Vertical search seems to have been put on the back burner for many search marketers. With new buzz words like “Social Media” and “Local/Mobile Targeting”, who could blame them? But let’s not be so quick to forget about tried and true relevancy for shinny new promises. While vertical search may not be for every brand or market, if it fits, it can be your very best friend.
At the vertical search session here in San Jose, our presenters covered a number of related topics including how to build vertical a search engine, how does vertical tie into you marketing plans and leveraging your own personal vertical site search.
The interesting thing about using or building a dedicated vertical search engine is the levels of specificity and detail this type of targeted search can create. Vertical search has the capacity to use “Canned Searches” which are preformatted search queries which would probably return poor results in a major search engine. The example Philip James, CEO and Founder of Snooth.com used was “Dog Friendly Employers”. This type of search on Google may lead to erratic results, while on a vertical job related search engine such at Indeed.com, the results would be much more specific. Additionally, Mr. James noted that these types of engine can be built to ad “Parametric” search variables to queries. Travel site you needed detail for hotels on a specific area, a field could be added for a Zip Code. This Zip Code is a search parameter which can had a much greater degree of relevancy to the returned results.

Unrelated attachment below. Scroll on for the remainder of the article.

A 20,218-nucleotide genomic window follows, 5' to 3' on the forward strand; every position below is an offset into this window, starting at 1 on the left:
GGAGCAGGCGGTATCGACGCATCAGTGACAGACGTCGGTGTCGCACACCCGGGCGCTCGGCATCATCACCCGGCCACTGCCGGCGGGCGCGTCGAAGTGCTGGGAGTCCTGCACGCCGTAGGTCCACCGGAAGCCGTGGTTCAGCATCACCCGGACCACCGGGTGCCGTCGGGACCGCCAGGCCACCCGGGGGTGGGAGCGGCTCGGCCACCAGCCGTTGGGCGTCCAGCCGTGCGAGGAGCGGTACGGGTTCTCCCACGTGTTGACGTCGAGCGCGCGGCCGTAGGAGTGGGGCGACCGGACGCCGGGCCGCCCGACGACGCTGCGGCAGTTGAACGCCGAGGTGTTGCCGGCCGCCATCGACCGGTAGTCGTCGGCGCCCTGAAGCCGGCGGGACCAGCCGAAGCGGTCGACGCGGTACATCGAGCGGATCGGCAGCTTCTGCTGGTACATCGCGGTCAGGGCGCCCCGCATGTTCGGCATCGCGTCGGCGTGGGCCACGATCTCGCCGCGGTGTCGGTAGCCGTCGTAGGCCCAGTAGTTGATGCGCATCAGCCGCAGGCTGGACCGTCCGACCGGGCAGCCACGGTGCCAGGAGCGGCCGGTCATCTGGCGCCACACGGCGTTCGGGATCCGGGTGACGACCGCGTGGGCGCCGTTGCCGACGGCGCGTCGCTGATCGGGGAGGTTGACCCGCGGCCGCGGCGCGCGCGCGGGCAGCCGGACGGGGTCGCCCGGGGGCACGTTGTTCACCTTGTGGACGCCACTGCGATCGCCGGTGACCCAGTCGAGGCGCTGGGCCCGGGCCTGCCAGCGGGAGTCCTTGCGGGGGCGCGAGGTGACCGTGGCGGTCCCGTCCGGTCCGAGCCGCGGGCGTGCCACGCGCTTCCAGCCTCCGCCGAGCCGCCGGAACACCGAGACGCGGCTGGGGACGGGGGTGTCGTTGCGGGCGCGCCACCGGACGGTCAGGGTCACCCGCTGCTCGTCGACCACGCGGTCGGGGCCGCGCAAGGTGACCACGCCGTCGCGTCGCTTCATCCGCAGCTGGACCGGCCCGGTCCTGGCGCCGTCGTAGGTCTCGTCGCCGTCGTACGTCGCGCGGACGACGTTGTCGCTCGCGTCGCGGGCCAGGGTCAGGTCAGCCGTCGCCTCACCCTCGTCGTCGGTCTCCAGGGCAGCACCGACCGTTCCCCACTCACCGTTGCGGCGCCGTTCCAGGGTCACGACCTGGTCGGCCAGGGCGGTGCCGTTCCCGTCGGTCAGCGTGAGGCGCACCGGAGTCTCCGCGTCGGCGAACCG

Paul Foster, CEO of Indeed.com helped to define vertical search in more detail. He explained that this type of search focuses on specialized data or data hidden behind the standard web interface. Structured and time sensitive data also form a good basis for using vertical search. Some great examples of vertical search include:
- Kayak.com in the Travel vertical
- Indeed.com in the Job vertical
- Become.com in the Shopping vertical
Each of these sites meets the previous criteria in one way or another. Travel data is very time sensitive, Shopping data is very structured and usually hidden in back end data farms. Mr. Foster also showed a slide of the growth of new vertical search compared the entrenched search in the same spaces. The new vertical search did not have the quantities of traffic or usage as the older sites; however the growth rates of these new sites greatly outpaced the older sites. There are both paid and organic methods of getting you content in to these vertical search engines.
Jonathan Dingman offered an interesting point on how expanding the search features of your own site could be akin to building your own personalized vertical search dealing with you and your brand specifically.
A question during the Q&A session wrapped up this session nicely. “Why choose vertical search over the majors?” Paul Foster summed it up nicely. To paraphrase, marketers are underestimating the value and growth of vertical search and the targeting is unparalleled. How can you go wrong?